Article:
Tuesday, 26 November 2013

26 November 2013


Clause 1 - Probation service reform: Parliamentary approval
Offender Rehabilitation Bill [Lords]
26 November 2013

Alex Cunningham (Stockton North, Labour)
I referred to the need of the Secretary of State for Justice to learn from his Department’s failures, and that relates to the language services contract, to which others have alluded. The contract started in 2012 and was branded “shambolic” by the Justice Committee. Coincidentally, the Committee also identified that the Ministry did not have a sufficient understanding of the complexity of court interpreting and translation work before it decided to put those services out to tender.

Andy Slaughter (Hammersmith, Labour)
I am sorry to interrupt my hon. Friend again, but this subject is dear to my heart. When the language contract was originally let—it was a chaos and a farce and it was not performing—we were told by successive Ministers that it was teething troubles. The latest figures from last month show that the number of trials that are failing and the number of interpreters who are not turning up is going up and the performance of the contract is going down again. The performance is about 80%, against a target of 97%.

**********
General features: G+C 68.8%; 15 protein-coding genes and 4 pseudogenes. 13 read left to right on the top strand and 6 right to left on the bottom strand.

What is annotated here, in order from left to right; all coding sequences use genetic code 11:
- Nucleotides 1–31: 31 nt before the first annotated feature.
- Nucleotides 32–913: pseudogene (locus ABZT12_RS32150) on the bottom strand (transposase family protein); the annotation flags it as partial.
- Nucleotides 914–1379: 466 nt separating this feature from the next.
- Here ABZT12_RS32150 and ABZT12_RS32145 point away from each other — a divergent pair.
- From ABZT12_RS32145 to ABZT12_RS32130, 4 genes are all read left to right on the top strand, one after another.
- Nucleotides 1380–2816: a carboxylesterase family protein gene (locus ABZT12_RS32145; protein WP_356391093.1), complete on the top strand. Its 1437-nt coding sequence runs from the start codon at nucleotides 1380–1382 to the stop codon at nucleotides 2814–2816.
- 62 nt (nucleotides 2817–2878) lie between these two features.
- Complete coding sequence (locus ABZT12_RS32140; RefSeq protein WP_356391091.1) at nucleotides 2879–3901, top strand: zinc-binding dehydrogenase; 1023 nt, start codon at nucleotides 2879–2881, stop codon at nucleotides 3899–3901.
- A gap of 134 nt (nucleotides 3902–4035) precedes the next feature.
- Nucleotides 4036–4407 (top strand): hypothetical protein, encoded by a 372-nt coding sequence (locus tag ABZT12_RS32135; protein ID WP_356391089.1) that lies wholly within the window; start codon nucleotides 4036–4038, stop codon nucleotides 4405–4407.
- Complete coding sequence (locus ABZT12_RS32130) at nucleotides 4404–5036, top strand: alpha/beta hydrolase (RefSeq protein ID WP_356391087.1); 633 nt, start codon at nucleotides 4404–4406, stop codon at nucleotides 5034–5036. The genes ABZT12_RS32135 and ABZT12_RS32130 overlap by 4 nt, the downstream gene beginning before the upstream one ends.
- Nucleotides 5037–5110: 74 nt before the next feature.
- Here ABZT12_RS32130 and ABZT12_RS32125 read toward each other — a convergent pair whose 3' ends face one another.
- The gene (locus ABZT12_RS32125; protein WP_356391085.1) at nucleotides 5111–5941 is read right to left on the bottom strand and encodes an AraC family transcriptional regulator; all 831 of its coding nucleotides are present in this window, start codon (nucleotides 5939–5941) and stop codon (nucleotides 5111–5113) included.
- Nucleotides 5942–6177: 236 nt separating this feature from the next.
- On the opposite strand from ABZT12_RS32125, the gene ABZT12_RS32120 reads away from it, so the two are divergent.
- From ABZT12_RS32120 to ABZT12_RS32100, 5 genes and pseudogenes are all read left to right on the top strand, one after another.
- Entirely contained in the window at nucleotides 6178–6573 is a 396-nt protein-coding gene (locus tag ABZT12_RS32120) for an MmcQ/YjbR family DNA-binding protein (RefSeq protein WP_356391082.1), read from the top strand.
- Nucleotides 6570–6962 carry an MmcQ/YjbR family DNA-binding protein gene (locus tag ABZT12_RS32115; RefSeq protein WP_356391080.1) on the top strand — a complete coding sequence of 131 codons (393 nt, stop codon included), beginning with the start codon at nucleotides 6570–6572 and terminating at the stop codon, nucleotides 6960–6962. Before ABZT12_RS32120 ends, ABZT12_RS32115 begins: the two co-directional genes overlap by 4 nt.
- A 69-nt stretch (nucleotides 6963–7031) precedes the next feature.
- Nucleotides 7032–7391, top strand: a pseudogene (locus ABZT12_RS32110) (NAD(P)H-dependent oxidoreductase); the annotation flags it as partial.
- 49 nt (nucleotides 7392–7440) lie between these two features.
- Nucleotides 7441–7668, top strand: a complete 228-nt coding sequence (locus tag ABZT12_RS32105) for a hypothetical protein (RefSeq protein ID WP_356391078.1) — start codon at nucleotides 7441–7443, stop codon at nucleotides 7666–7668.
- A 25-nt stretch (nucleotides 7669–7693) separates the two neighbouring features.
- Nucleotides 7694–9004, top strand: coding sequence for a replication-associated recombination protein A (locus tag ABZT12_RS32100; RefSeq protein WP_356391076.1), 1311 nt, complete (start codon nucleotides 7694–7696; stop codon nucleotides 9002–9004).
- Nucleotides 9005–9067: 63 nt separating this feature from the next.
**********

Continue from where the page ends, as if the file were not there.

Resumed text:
Alex Cunningham (Stockton North, Labour)
My hon. Friend asks a question, and the next sentence of my speech answers it. The ultimate outcome is translators failing to turn up for trials, causing cancellations. Those that did appear on time frequently mistranslated the evidence. The circumstances around the language services contract led the National Audit Office to recommend that the Ministry of Justice
“implement future contracts so as to minimise transitional problems, for example through piloting”—
funny word that, “piloting”—
“and rolling-out new systems gradually”.
That is sound advice and applicable beyond the bounds of the Ministry, yet the Ministry is running the risk of delivering a parallel scenario of failures with the reform of the probation service, only the consequences pose a more direct threat to public safety.

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